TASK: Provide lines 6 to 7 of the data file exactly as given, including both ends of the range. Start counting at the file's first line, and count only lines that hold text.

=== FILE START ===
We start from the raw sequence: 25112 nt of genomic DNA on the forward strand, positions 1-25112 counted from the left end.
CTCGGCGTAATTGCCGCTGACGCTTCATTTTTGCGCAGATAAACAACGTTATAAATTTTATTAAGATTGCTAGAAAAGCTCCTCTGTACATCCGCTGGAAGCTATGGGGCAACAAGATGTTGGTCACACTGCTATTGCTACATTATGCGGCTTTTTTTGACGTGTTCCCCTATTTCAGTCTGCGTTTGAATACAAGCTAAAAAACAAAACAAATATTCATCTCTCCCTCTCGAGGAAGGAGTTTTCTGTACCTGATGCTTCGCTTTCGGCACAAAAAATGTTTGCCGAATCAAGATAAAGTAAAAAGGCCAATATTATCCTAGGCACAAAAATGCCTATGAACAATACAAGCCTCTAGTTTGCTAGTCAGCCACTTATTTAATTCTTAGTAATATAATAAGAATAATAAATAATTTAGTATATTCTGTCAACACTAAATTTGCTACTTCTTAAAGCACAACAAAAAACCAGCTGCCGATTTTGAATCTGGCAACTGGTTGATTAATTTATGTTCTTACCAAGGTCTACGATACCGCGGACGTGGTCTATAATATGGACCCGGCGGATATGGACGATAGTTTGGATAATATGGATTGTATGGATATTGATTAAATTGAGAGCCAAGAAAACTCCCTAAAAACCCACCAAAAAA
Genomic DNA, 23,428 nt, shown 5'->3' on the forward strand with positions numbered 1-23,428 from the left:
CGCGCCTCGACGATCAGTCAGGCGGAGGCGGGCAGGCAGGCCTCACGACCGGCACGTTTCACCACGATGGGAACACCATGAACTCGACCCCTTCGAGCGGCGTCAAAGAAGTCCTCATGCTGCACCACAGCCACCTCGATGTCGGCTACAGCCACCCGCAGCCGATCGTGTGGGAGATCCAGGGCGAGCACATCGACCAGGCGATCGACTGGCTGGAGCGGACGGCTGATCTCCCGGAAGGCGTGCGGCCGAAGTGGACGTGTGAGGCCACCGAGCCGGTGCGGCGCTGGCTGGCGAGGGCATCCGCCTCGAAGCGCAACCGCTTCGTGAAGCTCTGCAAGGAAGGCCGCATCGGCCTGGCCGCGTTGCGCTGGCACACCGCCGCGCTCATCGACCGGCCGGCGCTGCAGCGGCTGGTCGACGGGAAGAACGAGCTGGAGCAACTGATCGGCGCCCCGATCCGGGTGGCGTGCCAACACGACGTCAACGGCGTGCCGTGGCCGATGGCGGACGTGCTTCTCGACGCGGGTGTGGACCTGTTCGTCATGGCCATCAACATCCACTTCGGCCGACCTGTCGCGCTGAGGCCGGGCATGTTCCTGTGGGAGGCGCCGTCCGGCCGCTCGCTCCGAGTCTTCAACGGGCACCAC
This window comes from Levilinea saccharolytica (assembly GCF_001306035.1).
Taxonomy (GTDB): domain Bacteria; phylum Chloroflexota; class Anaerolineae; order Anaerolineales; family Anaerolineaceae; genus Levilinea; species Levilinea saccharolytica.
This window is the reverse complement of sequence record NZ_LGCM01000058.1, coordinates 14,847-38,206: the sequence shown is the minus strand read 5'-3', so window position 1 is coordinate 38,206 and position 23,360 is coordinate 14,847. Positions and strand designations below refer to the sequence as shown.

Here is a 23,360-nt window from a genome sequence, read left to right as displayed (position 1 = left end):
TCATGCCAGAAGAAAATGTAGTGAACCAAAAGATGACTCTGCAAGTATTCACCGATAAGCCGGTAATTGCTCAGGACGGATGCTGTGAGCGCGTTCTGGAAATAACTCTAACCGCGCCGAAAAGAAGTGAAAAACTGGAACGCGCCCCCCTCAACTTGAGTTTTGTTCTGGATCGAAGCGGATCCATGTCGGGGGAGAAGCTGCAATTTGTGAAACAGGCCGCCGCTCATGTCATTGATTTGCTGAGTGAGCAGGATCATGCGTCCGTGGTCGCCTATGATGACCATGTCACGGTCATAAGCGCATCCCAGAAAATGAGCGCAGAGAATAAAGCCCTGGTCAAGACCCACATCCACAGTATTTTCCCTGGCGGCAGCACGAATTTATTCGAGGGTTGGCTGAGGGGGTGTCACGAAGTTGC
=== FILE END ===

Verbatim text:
Taxonomy (GTDB): domain Bacteria; phylum Chloroflexota; class Anaerolineae; order Anaerolineales; family Anaerolineaceae; genus Levilinea; species Levilinea saccharolytica.
This window is the reverse complement of sequence record NZ_LGCM01000058.1, coordinates 14,847-38,206: the sequence shown is the minus strand read 5'-3', so window position 1 is coordinate 38,206 and position 23,360 is coordinate 14,847. Positions and strand designations below refer to the sequence as shown.